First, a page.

4. Indicators 5 %
  5. Target service levels and weightings 10 %
  6. Current indicator performance 10 %
  7. Priority issues 5 %
  8. Possible solutions 10 %
  9. Indicator changes 10 %
  10. Proposed road network improvement options 10 %
  11. Stakeholders’ reactions 5 %


  1. Overall Report Presentation, Layout and Length 10 %

Guidelines for Completing Assignments (General)

  • These assignments should be prepared as if you were creating a professional report for your client. It is important that the report is laid out logically with all of the required material in the main text.  Important material should not be put in appendices.
  • Transport is a study of movement in space. Appropriate use of maps, photographs, diagrams, traffic flows, tables and figures will greatly aid in the interpretation of your report.  Remember that images, figures and tables do not count toward your word limit so do not be afraid to use them when they illustrate key points.

Presentation of Project Reports

  • Your assignment report must be printed on A4 paper with 25 mm margins.
  • Use headings and sub-headings to organise your report, and include supporting material as attachments.
  • Any published material you refer to should be properly referenced and included in a bibliography at the end of your assignment report.
  • All pages should be numbered sequentially and include your group number and unit code on EACH page (including the assignment cover sheet and cover page).
  • Keep a copy of all of your uploaded assignment reports.
  • Assignment reports must be submitted in Microsoft Word (.doc / .docx), or Portable Document (.pdf) Format.
  • Upload your assignment report to the CIV4284 Moodle Drop Box for Project Two. Only one member of your group is required to upload your assignment.


Typical Project Report Structure

A typical project report includes:

  • Title page (including group number)
  • Executive summary
  • Table of contents
  • Main body of the report addressing the required scope of the project
  • References
  • Any appendices, if required





Project Two is due on Friday 25th May by 5:00pm





These references are included in the “Project Two” section of the CIV4284 Moodle page, or available online at their respective addresses.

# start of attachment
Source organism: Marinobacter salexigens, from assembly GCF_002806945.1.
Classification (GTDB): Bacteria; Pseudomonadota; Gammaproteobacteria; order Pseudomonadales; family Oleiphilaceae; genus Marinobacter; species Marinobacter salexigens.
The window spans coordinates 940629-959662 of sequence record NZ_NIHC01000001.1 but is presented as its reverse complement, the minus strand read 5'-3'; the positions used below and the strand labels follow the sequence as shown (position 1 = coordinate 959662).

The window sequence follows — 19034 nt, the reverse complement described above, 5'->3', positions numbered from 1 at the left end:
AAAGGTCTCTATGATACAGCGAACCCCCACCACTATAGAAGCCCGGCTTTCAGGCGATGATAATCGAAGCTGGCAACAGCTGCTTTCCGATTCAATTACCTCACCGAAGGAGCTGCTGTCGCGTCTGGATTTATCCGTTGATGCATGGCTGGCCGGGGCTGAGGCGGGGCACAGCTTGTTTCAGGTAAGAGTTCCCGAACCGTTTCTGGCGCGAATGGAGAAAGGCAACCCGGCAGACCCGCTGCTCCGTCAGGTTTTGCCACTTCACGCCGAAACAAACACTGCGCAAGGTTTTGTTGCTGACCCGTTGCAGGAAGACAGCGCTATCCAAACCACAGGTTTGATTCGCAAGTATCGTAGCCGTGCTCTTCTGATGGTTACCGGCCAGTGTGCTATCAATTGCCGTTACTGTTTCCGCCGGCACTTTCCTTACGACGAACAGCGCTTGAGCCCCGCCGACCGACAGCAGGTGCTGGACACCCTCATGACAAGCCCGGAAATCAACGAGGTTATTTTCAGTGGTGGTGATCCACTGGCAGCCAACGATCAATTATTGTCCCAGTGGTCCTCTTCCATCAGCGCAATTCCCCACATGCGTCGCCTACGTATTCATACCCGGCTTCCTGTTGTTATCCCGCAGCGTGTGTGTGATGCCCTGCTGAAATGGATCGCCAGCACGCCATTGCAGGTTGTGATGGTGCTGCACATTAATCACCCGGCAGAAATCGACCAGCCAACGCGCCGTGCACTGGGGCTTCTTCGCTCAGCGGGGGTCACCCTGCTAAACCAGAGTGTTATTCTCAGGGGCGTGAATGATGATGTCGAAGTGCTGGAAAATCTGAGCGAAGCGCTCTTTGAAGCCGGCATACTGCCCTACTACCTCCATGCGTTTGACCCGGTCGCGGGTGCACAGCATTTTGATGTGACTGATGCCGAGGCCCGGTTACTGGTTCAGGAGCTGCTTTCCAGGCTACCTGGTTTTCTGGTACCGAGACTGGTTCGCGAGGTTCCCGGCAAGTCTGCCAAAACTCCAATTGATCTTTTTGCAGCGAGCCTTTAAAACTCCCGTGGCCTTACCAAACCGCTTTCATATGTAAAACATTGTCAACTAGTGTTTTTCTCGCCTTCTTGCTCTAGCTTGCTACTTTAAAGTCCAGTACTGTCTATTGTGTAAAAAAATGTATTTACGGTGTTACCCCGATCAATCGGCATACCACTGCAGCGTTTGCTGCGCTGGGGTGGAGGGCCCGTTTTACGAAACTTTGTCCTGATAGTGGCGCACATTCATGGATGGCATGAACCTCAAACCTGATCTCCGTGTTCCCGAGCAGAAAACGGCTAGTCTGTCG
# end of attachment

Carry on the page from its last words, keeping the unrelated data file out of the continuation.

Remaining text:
1. Wall, A. (2018). Network Operations Planning. Presentation to CIV4284 on Friday 27 April 2018 by Andrew Wall, Director Integration Services, VicRoads
  2. (2017). “Outcome 3: Transport” In: Plan Melbourne 2017. State Government of Victoria
  3. (2010). Transport Integration Act 2010. State Government of Victoria.

  1. VicRoads (2016). A Working Guide to Movement and Place Framework in Victoria.
  2. Victoria (2017). “Metropolitan and Major Activity Centres” Map 14 in Plan Melbourne 2017-2050.
  3. VicRoads (2018) SmartRoads Road Use Hierarchy Maps
  4. Victoria (2017). Principal Public Transport Network 2017
  5. VicRoads (2015). Principal Bicycle Network (PBN): City of Whitehorse. Map in “Bicycle Network Planning”
  6. VicRoads (2014). Whitehorse Freight Routes. Map: 2014 Whitehorse Freight Routes.pdf
  7. VicRoads (2016). Benefit Management Framework. Version 3.0.
  8. Austroads (2015). Level of Service Metrics (for Network Operations Planning). Research Report AP-R475-15
  9. (2007). Box Hill Transit City Activity Centre Structure Plan.
  10. VicRoads (2017). Road Safety Black Spots and Black Lengths – Box Hill.
    Map: “Road Safety Black Spots and Black Lengths – Box Hill.pdf”
  11. Transport for Victoria (2018). Movement and Place Guides.
    • Overview
    • Framework Modules
    • Defining Classifications
    • Defining Performance Indicators
    • Target Performance
    • Weightings
    • Using Classifications
    • Using Performance Assessment
  12. Transport for London (2013). “The Toolbox”. Chapter 2, Part 2 in Roads Task Force: The vision and direction for London’s streets and roads. Transport for London, London, UK.


Figure 1 – Box Hill Study Area and Road Segments